Either way, K10D / K20D... it doesn't really matter. The point is, these are awesome cameras that do everything most photographers actually need. They may not have all the latest bells and whistles, and we might have to bring a little more skill and thought to the table in order to capture the images we want... But that's all part of the fun and challenge of photography

And the K20D, like the K10D, is available NOW from all good used equipment sources
09-16-2019, 03:01 AM - 2 Likes   #19
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I know that Mike is having a little much needed humor. The Forum gets pretty dark at times when there is no news for awhile.

I do think it is amazing the level of camera that you can purchase today for the same price as the K10. I think I paid 800 dollars for my K10 and really enjoyed using it, for all of its flaws. But now you could get a new KP for that price (it doesn't have dual card slots, but neither did the K10) and it wouldn't surprise me if in another year or two, used K-1s drop into that price range.


Last edited by Rondec; 09-16-2019 at 03:26 AM.
09-16-2019, 03:25 AM   #20
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QuoteOriginally posted by Rondec Quote
I know that Mike is having a little much needed humor. The Forum gets pretty dark at times when there is no news for awhile.
Rats. I've been rumbled
09-16-2019, 07:20 AM   #21
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I had the K20D, I learned basically all the little that I know about photography with that camera. It is capable of very good results and 14.6MP made for some great prints, even cropped.
But I sold it for the K10D and I haven't looked back. The way it renders images is just gorgeous to me. And the extra dynamic range - at least in real world practice - compared to the K20D in terms of getting more details out of shadow areas solved my major gripe with the K20D. 10MP doesn't feel as limiting as I thought it would.
In general, to me the K10D files look just a little bit better, though I have to say that skin tones with the K20D are basically unbeatable.
09-16-2019, 10:39 AM   #22
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QuoteOriginally posted by er1kksen Quote
I see I was getting ahead of the crowd by buying a K10D a couple months ago.

There are compromises, like dodgy autofocus. I would think it was the lens, but it nails it half the time and miffs it in mystifying ways the rest of the time. Often at focal lengths/apertures where you can't tell until later that everything's just slightly out of focus until you open it up on the computer later. Maybe it's just the unit's age. I'm a big fan of buying used gear, but it's the sort of thing that makes me wish I had bought newer used gear.

It is a bummer that there's no "modern-er" body with that great CCD color.
Could also be that your K10D requires calibration. Mine which I bought new in the box had similar results to what you describe, but I think the hits were mostly due to smaller apertures being used which essentially masked the fact that AF missed. It wasn't until I actually spent some time with a calibration gauge and access to the development menu that I as able to fix the problem. My K10D AF now hits 99% of the time, even when using wide apertures.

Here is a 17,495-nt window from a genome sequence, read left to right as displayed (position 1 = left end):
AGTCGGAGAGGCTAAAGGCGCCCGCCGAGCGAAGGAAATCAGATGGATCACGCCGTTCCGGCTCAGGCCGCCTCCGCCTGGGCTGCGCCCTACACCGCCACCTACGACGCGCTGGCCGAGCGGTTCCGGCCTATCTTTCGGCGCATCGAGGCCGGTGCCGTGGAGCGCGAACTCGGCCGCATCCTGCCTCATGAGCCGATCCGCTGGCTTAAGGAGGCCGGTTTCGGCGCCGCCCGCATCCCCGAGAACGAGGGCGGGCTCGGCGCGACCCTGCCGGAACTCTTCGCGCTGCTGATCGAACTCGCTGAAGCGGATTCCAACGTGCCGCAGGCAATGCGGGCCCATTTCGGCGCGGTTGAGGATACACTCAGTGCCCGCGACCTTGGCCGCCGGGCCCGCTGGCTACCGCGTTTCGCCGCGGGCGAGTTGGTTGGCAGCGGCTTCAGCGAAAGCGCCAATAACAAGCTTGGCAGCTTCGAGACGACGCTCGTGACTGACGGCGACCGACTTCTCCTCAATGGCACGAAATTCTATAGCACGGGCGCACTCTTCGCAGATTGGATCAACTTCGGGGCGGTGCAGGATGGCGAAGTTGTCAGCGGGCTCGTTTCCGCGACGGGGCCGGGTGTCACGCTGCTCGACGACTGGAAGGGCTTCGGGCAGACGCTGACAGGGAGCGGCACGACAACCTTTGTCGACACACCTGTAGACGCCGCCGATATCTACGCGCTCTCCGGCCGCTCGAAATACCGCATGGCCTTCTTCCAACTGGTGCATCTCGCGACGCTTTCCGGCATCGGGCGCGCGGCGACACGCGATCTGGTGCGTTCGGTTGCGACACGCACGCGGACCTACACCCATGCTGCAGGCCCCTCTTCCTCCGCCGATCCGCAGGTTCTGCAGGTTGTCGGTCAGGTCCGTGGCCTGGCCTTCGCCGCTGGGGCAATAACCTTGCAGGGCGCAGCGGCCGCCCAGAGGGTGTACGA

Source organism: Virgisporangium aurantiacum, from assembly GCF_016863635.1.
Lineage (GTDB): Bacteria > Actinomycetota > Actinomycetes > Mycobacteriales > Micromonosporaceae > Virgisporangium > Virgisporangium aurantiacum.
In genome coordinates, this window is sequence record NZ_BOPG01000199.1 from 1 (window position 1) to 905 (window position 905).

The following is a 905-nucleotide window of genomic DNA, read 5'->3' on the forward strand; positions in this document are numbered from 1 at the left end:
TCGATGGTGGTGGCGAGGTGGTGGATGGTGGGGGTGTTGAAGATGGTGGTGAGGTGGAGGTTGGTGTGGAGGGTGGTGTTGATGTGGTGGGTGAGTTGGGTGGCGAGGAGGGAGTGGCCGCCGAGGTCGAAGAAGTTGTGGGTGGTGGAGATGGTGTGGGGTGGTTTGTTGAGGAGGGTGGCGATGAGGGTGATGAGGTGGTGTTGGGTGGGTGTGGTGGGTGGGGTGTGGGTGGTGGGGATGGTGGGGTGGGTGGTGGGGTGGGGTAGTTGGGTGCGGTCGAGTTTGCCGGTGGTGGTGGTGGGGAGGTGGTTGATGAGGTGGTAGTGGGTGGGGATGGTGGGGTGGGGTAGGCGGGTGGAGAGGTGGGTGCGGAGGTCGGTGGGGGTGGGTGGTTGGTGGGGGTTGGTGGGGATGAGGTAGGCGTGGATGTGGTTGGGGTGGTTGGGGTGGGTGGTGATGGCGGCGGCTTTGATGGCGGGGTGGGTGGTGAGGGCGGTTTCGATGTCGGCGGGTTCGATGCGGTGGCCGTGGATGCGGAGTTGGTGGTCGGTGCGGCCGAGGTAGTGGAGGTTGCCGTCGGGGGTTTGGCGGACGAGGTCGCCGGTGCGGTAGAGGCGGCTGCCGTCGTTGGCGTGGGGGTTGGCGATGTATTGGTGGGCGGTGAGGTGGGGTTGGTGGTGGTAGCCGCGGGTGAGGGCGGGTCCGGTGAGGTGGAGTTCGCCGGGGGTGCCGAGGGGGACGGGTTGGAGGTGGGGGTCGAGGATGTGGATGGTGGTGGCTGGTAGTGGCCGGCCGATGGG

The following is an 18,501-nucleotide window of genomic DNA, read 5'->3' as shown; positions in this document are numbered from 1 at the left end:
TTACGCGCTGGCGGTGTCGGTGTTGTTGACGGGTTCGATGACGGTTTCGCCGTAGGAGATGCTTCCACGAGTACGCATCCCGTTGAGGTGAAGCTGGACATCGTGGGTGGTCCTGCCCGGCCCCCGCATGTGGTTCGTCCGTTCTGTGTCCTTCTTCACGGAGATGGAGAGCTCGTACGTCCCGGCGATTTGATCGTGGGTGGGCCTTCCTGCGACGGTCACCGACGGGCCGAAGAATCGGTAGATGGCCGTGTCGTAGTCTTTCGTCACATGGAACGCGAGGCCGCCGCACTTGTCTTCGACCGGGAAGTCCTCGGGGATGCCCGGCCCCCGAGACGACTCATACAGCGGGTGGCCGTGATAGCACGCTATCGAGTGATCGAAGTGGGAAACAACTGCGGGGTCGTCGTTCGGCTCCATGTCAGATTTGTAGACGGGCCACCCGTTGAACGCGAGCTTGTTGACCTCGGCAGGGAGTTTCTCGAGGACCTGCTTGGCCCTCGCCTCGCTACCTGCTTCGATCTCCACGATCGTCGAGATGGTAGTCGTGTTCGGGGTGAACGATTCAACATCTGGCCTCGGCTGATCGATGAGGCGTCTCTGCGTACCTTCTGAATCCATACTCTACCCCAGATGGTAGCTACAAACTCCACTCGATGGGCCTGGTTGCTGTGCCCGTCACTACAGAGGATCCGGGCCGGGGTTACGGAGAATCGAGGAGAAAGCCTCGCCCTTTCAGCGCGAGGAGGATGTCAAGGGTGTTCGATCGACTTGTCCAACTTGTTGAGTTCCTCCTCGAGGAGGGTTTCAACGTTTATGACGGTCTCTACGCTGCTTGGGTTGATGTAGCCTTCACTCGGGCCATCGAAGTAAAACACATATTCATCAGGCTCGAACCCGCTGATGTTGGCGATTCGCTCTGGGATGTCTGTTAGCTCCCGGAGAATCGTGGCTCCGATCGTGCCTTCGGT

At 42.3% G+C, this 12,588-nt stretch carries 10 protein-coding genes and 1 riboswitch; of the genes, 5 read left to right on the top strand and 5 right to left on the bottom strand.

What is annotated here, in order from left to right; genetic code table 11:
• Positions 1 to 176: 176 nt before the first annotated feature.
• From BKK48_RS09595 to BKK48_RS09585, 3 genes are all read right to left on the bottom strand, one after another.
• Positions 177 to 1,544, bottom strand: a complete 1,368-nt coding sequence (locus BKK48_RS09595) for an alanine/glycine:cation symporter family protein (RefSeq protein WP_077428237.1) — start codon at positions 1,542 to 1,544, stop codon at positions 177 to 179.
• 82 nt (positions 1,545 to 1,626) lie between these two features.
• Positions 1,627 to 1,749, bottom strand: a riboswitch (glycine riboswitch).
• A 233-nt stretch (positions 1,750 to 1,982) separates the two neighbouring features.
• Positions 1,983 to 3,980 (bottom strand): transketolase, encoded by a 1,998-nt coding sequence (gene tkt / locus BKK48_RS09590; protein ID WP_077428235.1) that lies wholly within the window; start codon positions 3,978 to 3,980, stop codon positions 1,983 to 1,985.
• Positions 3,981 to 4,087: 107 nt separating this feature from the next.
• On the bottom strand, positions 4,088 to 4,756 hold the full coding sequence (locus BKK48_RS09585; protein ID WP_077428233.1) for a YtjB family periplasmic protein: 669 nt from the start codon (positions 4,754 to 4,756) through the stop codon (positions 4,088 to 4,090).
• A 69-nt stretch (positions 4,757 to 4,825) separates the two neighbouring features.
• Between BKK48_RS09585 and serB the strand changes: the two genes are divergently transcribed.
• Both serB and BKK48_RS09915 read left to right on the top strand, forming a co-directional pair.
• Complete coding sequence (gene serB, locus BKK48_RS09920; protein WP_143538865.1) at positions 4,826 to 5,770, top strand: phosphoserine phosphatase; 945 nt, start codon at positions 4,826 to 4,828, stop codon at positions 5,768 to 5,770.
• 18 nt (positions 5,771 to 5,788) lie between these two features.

If memory serves, my particular K10D required +120 um adjustment to correct its backfocus habit.
09-16-2019, 10:47 AM   #23
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QuoteOriginally posted by amstel78 Quote
Could also be that your K10D requires calibration. Mine which I bought new in the box had similar results to what you describe, but I think the hits were mostly due to smaller apertures being used which essentially masked the fact that AF missed. It wasn't until I actually spent some time with a calibration gauge and access to the development menu that I as able to fix the problem. My K10D AF now hits 99% of the time, even when using wide apertures.

If memory serves, my particular K10D required +120 um adjustment to correct its backfocus habit.
For me it's mostly been shooting wide focal lengths at smaller apertures. I am still getting good focus at least 75% of the time, especially with narrower depth of field. I expanded on the issue and my thoughts about it in my last post here and I don't want to take this too far off-topic, though.

09-16-2019, 01:11 PM - 2 Likes   #24
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Interesting to come across this thread because I had just taken my retired K10D out along with the K3 this past weekend in a range of lens pairings. It has been a while since using the K10D so it was interesting to reacquaint myself with it and compare it to the K3.

I much prefer the egonomics on the K10D, why did they move the green button from the top plate next to the shutter release down to the back of the camera where it gets lost in the other controls? The camera feels solid and well-built and has aged well.

The K10D UI is great, menus are simple and easy to navigate.

The shutter noise is much louder on the K10D compared to the K3, mirror slap on the latter is well damped.
The K10D images "pop", looking at the K10D images side-by-side with the K3 it is like comparing transparencies with prints (both were set to capture in Adobe DNG RAW). However also like transparencies the highlights blow out on the K10D and the dynamic range is nowhere as good as the K3.

To conclude, the K10D more than holds its own against its more advanced descendant. The 10 megapixel sensor captures plenty of detail and has a pleasing contrast and tonal rendition. It is a very capable "purist" digital SLR, no video, no live view, film-like rendition and limited ISO range (800 is as far as want to push it). A future classic in the making.
09-16-2019, 03:23 PM - 1 Like   #25